Ancient woodland threatened by quarry

Nick Fewings
A proposed quarry in Kent could destroy even more ancient woodland sites than HS2 and Lower Thames Crossing combined, says the Woodland Trust.

This proposal could destroy an area of ancient woodland bigger than the losses suffered from HS2 and the Lower Thames Crossing combined. 

Campaigners fear for the future of rare wildlife if proposals to extend a quarry on ancient woodland move forward. 

The proposed extension of Hermitage Quarry, located west of Maidstone, could see at least 50 hectares of the ancient Oaken Wood lost. The site is likely home to a number of protected species, including rare bats, birds such as nightjar, insects including the green tiger beetle, and dormice, according to the Woodland Trust.  

The quarry is one of the last two remaining Kentish Ragstone quarries owned by aggregates company Gallagher, and has the capacity to produce more than two million tonnes of aggregates per annum.  

Kent County Council (KCC) has launched a consultation on whether the quarry extension should be taken forward in its Mineral Sites Plan. The consultation will run until 25 July. 


In response, the Woodland Trust has launched a campaign to stop what it claims would be one of the biggest losses of ancient woodland to development in England of the 21st century. 

Trust campaign lead Jack Taylor said the proposal was “appalling”. “We’re staggered,” he said. 

“Not only could it result in the loss of more than 50 hectares of ancient woodland, any remaining ancient woodland would be severely impacted – with huge effects on local wildlife and the destruction of a vital carbon store. 

“This proposal could destroy an area of ancient woodland bigger than the losses suffered from HS2 and the Lower Thames Crossing schemes combined. 

“We’re in the grip of a climate crisis and facing widespread biodiversity loss, so it’s imperative that we oppose the destruction of such a significant amount of irreplaceable ancient woodland.” 


Ancient woods are increasingly rare in the UK, covering just 2.5% of land. Their soils, and the complex ecosystems within them, cannot be re-grown or replaced.  

Yet according to Kent County Council, Oaken Wood is classified as a ‘Plantation on an Ancient Woodland Site (PAWS)’ which consists of ‘non-native tree species’, in this case a sweet chestnut coppice, according to a document that recorded a public meeting that took place on 7 July.  

Taylor explained that although the site had been replanted, PAWS were “crucial" in retaining ancient woodland features, such as undisturbed soil, ground flora and fungi.  

“Oaken Wood includes indicator species such as bluebell, guelder-rose, tutsan and enchanter’s nightshade,” he added. 

"PAWS are ancient woods and must be treated as such. To suggest otherwise is entirely out of step with government definitions and guidance.”  


This proposal could destroy an area of ancient woodland bigger than the losses suffered from HS2 and the Lower Thames Crossing combined.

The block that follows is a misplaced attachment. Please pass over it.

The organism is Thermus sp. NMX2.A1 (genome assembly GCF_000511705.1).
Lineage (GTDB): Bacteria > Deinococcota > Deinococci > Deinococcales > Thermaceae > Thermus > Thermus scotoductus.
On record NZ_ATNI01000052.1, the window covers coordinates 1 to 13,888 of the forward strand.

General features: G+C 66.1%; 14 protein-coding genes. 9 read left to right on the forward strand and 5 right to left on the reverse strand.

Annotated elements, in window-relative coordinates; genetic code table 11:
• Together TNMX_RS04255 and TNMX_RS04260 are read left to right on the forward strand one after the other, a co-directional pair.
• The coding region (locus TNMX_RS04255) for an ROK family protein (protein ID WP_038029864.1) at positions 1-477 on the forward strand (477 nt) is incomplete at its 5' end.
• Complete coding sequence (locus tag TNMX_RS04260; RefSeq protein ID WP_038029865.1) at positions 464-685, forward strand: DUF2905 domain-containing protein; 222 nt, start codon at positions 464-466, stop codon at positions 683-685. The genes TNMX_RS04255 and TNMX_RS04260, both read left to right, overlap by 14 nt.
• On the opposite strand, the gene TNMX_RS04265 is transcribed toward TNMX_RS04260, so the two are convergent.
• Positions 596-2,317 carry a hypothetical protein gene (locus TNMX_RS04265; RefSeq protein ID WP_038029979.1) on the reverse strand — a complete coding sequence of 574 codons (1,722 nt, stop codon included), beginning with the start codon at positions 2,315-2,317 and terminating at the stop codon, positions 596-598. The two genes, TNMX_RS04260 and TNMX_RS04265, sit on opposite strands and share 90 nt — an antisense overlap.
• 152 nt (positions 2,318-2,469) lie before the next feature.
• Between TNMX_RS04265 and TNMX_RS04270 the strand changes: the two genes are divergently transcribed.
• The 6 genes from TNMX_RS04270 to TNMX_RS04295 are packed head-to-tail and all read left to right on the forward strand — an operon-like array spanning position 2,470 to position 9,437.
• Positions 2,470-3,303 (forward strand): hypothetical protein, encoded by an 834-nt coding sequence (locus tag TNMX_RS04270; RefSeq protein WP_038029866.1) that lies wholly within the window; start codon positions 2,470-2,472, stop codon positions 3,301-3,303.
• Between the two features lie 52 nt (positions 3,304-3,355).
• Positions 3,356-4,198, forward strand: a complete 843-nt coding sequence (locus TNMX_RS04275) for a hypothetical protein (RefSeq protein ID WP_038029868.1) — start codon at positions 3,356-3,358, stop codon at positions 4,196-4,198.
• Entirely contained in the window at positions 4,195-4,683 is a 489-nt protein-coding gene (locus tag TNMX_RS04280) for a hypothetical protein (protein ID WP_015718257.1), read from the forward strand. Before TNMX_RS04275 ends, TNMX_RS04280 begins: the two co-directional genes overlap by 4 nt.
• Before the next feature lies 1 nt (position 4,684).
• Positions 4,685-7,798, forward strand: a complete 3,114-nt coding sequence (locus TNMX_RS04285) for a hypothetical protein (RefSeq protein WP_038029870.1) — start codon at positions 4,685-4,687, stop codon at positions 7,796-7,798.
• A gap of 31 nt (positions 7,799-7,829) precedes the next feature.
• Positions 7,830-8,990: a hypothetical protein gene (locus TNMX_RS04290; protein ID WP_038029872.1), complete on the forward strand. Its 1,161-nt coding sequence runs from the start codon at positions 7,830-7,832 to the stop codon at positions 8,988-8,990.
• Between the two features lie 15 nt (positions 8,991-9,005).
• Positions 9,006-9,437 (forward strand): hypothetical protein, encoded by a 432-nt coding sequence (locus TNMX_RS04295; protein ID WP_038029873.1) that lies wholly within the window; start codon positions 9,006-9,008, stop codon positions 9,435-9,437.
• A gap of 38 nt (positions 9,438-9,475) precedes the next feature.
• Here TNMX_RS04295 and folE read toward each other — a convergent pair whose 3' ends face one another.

Despite objections, a previous expansion plan for the quarry was approved in 2013, meaning the existing quarry now occupies what was once 32 hectares of ancient woodland.  

In 2018, the government strengthened protection for ancient woodlands through its National Planning Policy Framework. Campaigners hope this will stop the proposed expansion being approved.   

Taylor explained that previously, developers could obtain permission for projects such as housing, quarries and leisure facilities as long as they could prove that the public benefits outweighed environmental harms.  

The 2018 change means that typically, only major rail and road projects such as HS2 and the Lower Thames Crossing, or other types of infrastructure such as reservoirs and utilities, are permitted on ancient woodland.  

Though this should in theory prevent the quarry from being taken forward, Taylor added: “We still need Kent County Council to see sense and not allocate this site for future mineral extraction.”  

The Woodland Trust is appealing for help to stop the proposal by getting as many people as possible to join its campaign.   


A spokesperson for KCC said that the site had been put forward following its “call for sites” - part of the process of drawing up its Mineral and Waste Local Plan and Kent Minerals Sites Plan.  

“Details of the proposal and an initial assessment have been published for people to comment on. Views are sought as to the suitability of the potential site to inform the detailed technical assessment stage of the plan-making process,” the spokesperson added. 

“This is an evidence gathering stage. No decisions have been made in respect of whether the site will be allocated within our plans and we would encourage people to share their views through our public consultation here by 25th July.” 

Gallagher did not respond to a request for comment at the time of publication. 

This Author 

Yasmin Dahnoun is assistant editor at The Ecologist. This article is based on a Woodland Trust press release. 

More from this author